The numbers of people shopping online has increased dramatically in recent years and this has been matched by a similar rise in small businesses selling goods from their homes. With more and more people turning away from the high street, there is also an increased demand for courier companies to step in and help deliver good to people’s homes.

If you have been considering starting up your own courier firm, now is the time to get started and take advantage of the increased demand for your services. However, there are some common pitfalls and issues which often arise with start-up courier firms which you need to watch out for.

Getting the right insurance

It is not enough to simply insure your courier vehicles with standard insurance. If you have between 2 and 5 vehicles which are used for your business then you will need to look for specialised mini fleet insurance to ensure that your drivers, vehicles and third parties are all insured whilst the vehicle is being used for business purposes. Courier fleet insurance is essential should your drivers be involved in an incident on the road.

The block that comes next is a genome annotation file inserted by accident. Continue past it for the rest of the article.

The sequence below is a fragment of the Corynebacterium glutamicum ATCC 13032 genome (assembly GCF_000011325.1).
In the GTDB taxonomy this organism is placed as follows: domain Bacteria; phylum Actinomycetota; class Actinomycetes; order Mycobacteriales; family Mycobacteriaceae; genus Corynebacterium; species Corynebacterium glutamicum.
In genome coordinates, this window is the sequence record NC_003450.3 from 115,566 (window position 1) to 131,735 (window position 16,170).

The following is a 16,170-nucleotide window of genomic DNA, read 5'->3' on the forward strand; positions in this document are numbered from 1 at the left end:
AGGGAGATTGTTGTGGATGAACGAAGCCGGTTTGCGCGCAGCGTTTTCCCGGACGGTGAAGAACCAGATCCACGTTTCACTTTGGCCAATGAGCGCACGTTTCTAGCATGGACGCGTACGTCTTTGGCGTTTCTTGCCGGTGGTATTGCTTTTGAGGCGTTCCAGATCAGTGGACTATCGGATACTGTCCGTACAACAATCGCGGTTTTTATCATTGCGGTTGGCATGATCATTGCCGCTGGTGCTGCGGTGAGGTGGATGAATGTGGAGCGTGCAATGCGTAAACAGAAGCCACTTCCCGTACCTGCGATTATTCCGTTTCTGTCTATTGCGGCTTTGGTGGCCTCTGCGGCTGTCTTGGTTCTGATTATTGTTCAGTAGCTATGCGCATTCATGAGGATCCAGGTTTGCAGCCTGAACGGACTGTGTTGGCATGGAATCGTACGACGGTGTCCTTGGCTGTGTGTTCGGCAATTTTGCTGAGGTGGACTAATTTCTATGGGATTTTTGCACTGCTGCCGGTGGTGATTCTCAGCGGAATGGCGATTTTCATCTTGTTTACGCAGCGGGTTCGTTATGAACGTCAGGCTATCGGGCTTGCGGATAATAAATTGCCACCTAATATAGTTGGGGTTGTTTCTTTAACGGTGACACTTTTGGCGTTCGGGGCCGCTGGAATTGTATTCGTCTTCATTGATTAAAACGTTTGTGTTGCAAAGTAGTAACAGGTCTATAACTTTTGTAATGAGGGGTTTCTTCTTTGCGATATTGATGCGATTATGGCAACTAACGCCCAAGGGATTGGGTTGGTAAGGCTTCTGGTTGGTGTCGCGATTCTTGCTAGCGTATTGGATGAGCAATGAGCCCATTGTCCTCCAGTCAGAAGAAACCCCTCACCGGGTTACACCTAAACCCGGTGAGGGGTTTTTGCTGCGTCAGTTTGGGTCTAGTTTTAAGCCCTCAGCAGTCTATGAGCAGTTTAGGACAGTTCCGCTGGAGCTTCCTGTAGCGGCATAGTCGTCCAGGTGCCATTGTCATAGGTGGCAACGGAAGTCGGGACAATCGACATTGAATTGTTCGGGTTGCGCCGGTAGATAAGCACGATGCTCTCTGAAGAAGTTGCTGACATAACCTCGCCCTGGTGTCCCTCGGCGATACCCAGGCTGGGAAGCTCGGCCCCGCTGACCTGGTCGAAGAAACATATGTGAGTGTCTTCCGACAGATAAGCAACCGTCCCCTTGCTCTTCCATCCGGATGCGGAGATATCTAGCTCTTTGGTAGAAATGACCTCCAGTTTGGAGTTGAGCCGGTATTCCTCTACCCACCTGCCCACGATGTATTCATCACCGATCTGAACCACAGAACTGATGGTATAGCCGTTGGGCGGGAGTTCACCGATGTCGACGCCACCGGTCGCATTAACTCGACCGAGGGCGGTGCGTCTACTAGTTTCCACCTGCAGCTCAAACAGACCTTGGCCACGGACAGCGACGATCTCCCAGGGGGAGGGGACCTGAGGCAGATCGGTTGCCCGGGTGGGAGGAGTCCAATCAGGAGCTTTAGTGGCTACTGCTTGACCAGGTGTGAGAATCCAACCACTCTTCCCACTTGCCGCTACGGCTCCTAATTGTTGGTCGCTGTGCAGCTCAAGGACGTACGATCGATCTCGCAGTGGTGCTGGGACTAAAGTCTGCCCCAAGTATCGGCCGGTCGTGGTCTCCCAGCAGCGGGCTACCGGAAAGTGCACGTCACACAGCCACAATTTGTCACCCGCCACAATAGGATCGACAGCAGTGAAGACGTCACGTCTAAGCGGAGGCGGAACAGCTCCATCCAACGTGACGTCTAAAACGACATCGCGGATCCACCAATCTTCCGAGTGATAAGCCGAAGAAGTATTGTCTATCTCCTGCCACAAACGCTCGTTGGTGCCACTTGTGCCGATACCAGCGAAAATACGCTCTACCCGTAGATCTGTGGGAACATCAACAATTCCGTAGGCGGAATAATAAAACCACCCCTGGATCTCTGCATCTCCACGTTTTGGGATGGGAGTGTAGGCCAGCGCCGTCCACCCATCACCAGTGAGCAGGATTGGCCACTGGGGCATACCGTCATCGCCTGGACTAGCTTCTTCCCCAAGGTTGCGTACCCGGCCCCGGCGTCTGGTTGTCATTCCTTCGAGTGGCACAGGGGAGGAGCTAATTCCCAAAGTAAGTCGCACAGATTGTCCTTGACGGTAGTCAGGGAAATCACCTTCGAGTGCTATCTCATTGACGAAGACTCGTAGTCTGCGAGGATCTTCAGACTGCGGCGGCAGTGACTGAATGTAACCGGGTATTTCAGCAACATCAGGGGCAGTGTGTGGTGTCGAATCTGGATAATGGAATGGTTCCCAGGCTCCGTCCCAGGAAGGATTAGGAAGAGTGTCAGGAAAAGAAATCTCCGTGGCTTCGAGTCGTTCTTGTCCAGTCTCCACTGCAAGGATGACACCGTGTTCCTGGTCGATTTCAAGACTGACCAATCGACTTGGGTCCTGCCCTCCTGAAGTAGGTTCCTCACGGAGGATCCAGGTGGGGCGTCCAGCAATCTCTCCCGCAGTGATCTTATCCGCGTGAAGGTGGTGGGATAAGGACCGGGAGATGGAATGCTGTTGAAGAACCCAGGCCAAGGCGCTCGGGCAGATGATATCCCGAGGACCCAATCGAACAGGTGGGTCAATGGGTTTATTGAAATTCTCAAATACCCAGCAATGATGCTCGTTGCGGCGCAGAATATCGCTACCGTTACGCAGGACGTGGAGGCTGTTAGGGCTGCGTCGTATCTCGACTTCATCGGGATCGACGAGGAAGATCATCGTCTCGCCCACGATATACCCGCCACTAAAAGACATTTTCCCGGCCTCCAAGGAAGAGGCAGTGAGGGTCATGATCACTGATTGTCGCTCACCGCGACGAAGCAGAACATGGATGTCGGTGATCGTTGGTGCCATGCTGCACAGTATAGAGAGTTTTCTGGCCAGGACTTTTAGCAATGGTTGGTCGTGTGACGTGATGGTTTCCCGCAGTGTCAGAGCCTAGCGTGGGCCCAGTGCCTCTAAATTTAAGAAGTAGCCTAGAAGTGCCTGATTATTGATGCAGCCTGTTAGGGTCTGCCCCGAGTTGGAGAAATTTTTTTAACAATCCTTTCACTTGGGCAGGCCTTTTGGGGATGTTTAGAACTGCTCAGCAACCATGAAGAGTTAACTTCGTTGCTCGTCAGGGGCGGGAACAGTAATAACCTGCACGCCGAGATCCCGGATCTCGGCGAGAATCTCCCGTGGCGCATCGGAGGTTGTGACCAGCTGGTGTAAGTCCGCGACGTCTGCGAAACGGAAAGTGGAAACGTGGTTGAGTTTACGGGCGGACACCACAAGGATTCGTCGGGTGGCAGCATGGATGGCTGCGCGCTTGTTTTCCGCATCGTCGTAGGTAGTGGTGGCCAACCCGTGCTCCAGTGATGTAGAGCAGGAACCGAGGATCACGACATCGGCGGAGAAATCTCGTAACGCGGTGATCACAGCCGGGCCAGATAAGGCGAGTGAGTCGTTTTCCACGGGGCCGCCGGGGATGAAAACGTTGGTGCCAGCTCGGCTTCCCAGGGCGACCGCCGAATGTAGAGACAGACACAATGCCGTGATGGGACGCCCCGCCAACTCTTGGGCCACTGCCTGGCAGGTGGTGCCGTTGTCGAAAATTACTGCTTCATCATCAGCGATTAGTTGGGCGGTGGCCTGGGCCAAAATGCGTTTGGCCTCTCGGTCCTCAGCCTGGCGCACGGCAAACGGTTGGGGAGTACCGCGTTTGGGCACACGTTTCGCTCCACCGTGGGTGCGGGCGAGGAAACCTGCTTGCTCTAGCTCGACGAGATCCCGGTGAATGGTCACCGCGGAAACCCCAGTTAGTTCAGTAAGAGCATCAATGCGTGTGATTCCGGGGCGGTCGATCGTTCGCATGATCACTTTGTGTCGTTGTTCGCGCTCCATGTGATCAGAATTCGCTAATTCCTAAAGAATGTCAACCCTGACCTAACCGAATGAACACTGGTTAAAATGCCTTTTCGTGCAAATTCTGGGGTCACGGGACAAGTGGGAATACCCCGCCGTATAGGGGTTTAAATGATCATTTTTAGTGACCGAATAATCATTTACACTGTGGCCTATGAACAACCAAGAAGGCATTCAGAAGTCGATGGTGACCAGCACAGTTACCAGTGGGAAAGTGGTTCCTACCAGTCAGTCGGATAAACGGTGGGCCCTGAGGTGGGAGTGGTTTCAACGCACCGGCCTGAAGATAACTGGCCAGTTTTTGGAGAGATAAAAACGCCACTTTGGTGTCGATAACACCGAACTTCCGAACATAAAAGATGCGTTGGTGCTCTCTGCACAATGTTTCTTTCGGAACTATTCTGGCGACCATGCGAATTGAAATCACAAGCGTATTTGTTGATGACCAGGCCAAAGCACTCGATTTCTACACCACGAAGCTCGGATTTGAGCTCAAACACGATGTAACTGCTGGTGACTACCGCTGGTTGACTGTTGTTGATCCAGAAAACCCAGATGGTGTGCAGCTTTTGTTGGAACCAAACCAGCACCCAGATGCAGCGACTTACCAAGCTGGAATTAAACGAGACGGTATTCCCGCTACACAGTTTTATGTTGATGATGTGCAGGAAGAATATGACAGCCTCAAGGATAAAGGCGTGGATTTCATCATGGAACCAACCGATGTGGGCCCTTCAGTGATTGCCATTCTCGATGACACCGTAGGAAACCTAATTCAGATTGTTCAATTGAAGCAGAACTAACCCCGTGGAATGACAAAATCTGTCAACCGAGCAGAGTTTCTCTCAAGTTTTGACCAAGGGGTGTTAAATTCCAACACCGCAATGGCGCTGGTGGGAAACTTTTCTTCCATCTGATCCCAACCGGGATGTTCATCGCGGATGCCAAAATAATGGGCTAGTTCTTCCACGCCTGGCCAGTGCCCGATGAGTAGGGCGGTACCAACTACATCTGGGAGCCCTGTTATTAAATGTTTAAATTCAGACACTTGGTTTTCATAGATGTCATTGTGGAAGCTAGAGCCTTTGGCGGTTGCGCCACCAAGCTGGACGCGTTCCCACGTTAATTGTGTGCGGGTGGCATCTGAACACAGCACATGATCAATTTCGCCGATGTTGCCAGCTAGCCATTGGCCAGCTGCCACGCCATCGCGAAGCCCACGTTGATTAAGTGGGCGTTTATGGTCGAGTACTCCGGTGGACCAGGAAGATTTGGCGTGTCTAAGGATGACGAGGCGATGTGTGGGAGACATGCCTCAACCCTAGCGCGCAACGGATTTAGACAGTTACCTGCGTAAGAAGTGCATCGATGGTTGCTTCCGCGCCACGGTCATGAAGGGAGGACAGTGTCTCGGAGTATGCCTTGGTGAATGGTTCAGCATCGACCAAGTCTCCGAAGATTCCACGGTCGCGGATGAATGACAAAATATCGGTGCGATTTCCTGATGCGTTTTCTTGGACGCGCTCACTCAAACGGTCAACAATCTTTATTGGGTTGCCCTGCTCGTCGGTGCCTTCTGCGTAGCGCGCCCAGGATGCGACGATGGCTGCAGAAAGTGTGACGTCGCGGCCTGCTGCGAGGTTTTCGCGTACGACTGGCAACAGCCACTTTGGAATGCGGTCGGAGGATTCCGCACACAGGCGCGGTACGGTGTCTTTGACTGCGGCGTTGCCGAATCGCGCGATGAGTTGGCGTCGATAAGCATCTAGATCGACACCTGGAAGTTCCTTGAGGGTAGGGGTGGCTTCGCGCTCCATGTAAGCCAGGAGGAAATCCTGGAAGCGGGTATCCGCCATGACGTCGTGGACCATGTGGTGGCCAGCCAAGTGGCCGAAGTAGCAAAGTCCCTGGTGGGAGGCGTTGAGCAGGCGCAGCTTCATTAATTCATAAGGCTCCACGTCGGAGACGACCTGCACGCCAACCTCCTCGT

Investing in the right vehicle

You will need a reliable vehicle to start off your courier business; one which won’t break down and is also economic to run. You want a van which is big enough to take plenty of deliveries but is also inexpensive to fill up at the petrol station. If you do not have the funds to outright buy your first fleet vehicle then you can consider leasing options. If you do decide to buy your courier van, then ensure it is checked over by a reputable mechanic before you hand over any money.

Managing costs

With small businesses, you are often working with a small budget and, so it is vital that you stay on top of your costs, budget and pricing structure. Take in to account the varying price of fuel and look for any predictors that this cost may increase. Decide on a pricing strategy for your deliveries and consider possible vehicle maintenance costs.

Delivery options

When you first start out, you may be tempted to accept any delivery fare offered to you, but this could mean you end up spending more in petrol than you earn for the delivery. Set out a delivery radius and stick to this until you have a set of reliable contracts. Decide on the types of delivery options you will provide, such as next day or express same day, and only consider accepting more delivery types once you have established your business.